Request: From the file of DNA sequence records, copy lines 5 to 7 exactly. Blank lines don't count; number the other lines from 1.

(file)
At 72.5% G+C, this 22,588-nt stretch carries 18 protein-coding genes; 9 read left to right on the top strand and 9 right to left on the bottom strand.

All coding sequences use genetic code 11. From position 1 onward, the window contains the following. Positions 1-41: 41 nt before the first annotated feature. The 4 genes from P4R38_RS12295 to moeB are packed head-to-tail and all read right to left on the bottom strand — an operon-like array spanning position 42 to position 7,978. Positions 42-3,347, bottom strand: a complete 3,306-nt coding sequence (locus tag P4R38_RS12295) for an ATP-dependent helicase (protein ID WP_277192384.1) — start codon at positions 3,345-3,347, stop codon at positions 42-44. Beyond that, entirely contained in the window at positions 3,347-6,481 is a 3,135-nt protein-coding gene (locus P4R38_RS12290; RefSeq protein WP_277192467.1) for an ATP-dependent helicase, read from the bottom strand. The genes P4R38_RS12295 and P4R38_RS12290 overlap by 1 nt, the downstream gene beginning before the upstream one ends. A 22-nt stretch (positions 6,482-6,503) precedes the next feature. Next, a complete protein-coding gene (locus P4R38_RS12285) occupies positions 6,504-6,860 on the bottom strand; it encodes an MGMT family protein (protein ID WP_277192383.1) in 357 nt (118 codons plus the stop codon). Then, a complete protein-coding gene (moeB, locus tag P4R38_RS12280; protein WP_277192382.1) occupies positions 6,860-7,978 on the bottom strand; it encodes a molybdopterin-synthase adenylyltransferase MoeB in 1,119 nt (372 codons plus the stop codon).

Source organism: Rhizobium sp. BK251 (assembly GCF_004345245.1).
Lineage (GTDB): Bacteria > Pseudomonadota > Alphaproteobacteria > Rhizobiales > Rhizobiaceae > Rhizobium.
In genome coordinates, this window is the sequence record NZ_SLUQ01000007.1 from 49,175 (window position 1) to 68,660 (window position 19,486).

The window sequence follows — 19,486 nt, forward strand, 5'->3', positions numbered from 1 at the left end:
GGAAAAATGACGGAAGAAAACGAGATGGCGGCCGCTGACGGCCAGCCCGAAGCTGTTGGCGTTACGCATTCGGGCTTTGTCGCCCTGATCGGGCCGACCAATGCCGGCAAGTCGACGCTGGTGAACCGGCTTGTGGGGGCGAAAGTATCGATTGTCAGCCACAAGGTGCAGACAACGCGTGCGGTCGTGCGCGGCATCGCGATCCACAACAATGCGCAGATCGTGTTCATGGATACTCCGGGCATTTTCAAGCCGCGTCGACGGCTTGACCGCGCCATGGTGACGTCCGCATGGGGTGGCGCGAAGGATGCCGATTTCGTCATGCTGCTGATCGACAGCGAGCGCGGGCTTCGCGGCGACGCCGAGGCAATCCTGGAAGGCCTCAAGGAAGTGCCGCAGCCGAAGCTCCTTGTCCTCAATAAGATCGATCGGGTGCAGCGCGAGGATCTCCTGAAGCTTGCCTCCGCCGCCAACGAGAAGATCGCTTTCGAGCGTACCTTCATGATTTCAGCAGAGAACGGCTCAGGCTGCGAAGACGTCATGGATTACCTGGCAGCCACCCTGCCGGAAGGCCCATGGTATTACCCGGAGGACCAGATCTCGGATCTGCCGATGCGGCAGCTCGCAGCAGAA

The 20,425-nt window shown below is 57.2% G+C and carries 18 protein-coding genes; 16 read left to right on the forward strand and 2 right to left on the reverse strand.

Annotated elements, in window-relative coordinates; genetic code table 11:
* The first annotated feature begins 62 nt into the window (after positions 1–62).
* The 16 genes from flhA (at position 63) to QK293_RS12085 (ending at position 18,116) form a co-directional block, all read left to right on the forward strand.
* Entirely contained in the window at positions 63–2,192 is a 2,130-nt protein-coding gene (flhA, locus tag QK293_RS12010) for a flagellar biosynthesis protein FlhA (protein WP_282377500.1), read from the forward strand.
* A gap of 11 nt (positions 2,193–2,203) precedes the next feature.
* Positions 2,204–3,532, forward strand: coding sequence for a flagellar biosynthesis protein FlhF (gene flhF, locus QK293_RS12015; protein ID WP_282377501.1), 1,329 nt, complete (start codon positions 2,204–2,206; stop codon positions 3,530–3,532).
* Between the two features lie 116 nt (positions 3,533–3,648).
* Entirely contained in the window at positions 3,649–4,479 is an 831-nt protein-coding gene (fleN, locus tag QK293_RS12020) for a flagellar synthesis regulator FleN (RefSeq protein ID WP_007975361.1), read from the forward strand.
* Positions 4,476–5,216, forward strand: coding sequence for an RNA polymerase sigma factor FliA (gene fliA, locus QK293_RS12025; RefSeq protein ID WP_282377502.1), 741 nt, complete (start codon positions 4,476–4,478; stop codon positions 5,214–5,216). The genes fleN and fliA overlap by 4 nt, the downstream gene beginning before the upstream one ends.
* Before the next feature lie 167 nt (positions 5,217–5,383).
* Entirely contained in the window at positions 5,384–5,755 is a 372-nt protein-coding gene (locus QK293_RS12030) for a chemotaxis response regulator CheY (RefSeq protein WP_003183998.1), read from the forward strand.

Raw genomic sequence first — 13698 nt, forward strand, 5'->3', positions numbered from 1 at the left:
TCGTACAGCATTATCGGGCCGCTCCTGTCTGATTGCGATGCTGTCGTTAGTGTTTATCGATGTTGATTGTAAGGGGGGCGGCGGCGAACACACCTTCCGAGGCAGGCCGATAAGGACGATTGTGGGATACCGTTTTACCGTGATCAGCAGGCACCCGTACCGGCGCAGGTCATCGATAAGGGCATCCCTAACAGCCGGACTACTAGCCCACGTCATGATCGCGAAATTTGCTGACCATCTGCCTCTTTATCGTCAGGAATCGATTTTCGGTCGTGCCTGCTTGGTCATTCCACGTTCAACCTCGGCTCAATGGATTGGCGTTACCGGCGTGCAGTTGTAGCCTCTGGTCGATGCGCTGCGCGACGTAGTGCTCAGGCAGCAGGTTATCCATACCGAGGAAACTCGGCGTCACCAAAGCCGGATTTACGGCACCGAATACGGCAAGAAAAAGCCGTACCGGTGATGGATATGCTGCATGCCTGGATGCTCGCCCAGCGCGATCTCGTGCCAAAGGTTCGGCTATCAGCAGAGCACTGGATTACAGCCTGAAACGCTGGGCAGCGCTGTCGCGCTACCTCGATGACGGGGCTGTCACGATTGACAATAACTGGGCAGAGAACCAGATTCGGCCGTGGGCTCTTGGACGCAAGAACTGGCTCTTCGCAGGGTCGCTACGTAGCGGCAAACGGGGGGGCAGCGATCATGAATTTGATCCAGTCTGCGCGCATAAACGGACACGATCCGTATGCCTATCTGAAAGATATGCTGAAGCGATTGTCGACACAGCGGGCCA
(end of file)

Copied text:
In genome coordinates, this window is the sequence record NZ_SLUQ01000007.1 from 49,175 (window position 1) to 68,660 (window position 19,486).

The window sequence follows — 19,486 nt, forward strand, 5'->3', positions numbered from 1 at the left end:
GGAAAAATGACGGAAGAAAACGAGATGGCGGCCGCTGACGGCCAGCCCGAAGCTGTTGGCGTTACGCATTCGGGCTTTGTCGCCCTGATCGGGCCGACCAATGCCGGCAAGTCGACGCTGGTGAACCGGCTTGTGGGGGCGAAAGTATCGATTGTCAGCCACAAGGTGCAGACAACGCGTGCGGTCGTGCGCGGCATCGCGATCCACAACAATGCGCAGATCGTGTTCATGGATACTCCGGGCATTTTCAAGCCGCGTCGACGGCTTGACCGCGCCATGGTGACGTCCGCATGGGGTGGCGCGAAGGATGCCGATTTCGTCATGCTGCTGATCGACAGCGAGCGCGGGCTTCGCGGCGACGCCGAGGCAATCCTGGAAGGCCTCAAGGAAGTGCCGCAGCCGAAGCTCCTTGTCCTCAATAAGATCGATCGGGTGCAGCGCGAGGATCTCCTGAAGCTTGCCTCCGCCGCCAACGAGAAGATCGCTTTCGAGCGTACCTTCATGATTTCAGCAGAGAACGGCTCAGGCTGCGAAGACGTCATGGATTACCTGGCAGCCACCCTGCCGGAAGGCCCATGGTATTACCCGGAGGACCAGATCTCGGATCTGCCGATGCGGCAGCTCGCAGCAGAA